Just thirty years ago, identity and social affiliation was defined mostly by one's occupation (Hetherington, 2009, p. 22). Western societies were shaped and divided through belonging to a certain class which was determined by the work one did. Driven by the decline of manufacturing industry and a growing number of middle-class jobs in the service sector, society shifted towards what social scientists call consumer society. In this essay, I will outline how consumption affects and shapes today's life and culture by looking at the historical developments which led to these changes by considering the present day situation.
What people buy forms their environment, streets or even whole towns. ...view middle of the document...
(ONS, cited in Hetherington, 2009, p. 110)
This shift in consumption was first described by Warren Susmann in the 1970s. (Susman, cited in Hetherington, 2009, p. 42) The origin of this transition lies much longer in the past though. It begun in the nineteenth century, when the first department stores opened up for a broad audience. The abundant offer and relatively low prices made possible by the industrialisation and new, cheap and fast transportation (by means of the railway) enabled the growing middle-class to show their newly acquired wealth and express their character through consumption of material goods. In the time before, conspicuous consumption, first mentioned by the sociologist Thorstein Veblen in his book The Theory of the Leisure Class 1899 (Veblen, cited in Hetherington, 2009, p. 31), was a privilege of very wealthy capitalists and the upper class as a way to impress and demonstrate wealth, rising status and social position. Conspicuous consumption did not disappear throughout the centuries, but what it expresses begun to change in the twentieth century.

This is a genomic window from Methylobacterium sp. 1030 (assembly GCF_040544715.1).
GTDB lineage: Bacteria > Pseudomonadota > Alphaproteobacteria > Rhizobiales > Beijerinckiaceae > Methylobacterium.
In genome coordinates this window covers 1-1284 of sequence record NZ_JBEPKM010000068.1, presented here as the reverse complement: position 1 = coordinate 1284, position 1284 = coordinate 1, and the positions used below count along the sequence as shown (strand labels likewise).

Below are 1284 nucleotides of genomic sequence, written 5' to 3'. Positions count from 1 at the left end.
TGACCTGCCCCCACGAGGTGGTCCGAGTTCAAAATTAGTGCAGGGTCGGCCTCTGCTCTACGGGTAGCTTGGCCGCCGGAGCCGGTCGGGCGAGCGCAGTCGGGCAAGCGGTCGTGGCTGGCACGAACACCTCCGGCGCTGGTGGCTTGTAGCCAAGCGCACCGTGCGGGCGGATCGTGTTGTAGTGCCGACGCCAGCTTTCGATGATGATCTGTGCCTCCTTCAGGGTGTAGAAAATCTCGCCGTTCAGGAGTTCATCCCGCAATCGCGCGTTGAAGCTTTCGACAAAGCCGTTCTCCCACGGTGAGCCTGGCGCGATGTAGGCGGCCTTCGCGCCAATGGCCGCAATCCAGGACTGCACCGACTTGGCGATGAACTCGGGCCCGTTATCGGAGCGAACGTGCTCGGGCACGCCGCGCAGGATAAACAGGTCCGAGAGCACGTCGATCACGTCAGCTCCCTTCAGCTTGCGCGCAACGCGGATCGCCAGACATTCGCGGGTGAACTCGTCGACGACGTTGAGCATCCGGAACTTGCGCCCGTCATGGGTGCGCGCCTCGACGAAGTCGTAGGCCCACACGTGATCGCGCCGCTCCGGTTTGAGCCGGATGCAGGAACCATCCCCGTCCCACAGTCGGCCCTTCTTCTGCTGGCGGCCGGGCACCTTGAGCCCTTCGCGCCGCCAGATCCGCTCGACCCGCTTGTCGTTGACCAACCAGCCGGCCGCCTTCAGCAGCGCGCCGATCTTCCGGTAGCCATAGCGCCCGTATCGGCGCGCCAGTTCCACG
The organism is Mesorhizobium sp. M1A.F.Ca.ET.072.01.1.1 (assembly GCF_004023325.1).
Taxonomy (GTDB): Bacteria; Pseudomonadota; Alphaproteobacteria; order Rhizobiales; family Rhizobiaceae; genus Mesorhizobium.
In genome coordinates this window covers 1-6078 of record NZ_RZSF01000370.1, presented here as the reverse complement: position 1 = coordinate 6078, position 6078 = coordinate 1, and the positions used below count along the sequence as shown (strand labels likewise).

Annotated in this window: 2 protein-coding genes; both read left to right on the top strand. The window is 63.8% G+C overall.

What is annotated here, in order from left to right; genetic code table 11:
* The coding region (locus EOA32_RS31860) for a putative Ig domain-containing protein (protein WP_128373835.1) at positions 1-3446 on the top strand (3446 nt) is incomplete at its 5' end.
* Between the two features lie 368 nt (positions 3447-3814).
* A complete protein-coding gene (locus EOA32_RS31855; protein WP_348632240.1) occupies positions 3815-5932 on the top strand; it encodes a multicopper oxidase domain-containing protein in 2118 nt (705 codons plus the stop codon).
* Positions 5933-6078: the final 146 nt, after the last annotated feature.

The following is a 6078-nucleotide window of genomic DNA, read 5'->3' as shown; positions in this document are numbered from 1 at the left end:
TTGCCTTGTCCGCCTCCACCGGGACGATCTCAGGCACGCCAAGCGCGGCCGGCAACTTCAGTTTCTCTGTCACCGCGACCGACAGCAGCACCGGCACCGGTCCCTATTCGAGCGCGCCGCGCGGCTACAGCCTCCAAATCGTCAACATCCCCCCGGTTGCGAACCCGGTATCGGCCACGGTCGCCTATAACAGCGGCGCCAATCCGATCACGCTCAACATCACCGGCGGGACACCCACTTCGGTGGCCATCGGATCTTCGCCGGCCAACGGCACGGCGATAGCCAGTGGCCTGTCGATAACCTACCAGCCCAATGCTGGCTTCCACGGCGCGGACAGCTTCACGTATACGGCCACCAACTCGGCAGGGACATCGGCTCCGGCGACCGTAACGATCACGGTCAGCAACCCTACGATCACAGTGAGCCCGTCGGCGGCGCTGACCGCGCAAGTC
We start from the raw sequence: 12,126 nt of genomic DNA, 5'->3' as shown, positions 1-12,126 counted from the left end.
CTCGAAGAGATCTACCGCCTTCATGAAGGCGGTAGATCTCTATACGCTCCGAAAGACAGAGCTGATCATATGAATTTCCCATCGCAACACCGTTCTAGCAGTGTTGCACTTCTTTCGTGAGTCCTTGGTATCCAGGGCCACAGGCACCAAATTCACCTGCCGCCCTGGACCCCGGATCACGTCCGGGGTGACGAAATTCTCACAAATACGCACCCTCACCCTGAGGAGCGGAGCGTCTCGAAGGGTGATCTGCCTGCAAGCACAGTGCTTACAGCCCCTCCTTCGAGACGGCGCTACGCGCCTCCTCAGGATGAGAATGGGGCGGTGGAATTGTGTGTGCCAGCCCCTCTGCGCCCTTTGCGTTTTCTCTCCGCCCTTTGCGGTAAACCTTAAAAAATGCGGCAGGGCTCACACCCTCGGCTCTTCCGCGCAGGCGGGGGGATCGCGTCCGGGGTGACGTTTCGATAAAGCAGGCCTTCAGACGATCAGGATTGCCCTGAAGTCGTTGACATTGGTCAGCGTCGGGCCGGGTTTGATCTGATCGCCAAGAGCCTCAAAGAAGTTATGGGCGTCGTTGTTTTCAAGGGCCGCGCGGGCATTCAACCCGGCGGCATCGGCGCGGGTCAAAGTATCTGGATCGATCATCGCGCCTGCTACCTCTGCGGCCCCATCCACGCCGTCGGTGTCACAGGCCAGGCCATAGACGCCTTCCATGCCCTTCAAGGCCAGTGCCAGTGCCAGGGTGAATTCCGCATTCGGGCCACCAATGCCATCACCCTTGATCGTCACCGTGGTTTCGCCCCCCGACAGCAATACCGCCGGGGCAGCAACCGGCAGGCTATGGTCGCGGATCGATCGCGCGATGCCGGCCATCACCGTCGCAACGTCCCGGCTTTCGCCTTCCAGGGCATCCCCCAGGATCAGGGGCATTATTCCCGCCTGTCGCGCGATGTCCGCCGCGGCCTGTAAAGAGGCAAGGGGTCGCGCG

Susman studied self-help manuals of the nineteenth century which provided guidance on how to consume properly and appropriate to one's social class. In these books, Susman observed a significant change after the 1880s towards advice on how to consume to express individuality and personality.
Today, social status and acceptance within a certain social ecosystem is merely indirectly determined by one's profession. More importantly, the type of goods, services or experiences a person can afford affects both the membership of a certain social group and one's identity, as well as acting as a mark of distinction between different social groups.
More generally, it is crucial to participate effectively in consumption to feel socially accepted and to experience a sense of belonging. Although today it is easier to find acceptance, especially for young people, just through a certain way of dressing or a particular music taste, it is easy to become socially isolated by not participating in consumption, for whatever reason.
The social scientist Zygmunt Baumann (Baumann, cited in Hetherington, 2009, p. 25) believes that through the emphasis on consumption contemporary societies are broadly divided into two groups: the seduced and the repressed.
Consumer lifestyle, often inspired by celebrities and other rich people, is accessible to a broad group with steady incomes or access to relatively cheap credits, even if to varying degrees. Purchasing something means more than the mere acquisition and use of a product but also entails access to a certain lifestyle which determines one's identity which can then be displayed to others. This is sometimes achievable through the ownership of a particular brand which is linked to a particular message. Members of consumer society are not only valued by peers but also by those who provide goods and services.
Baumann calls this group 'seduced',...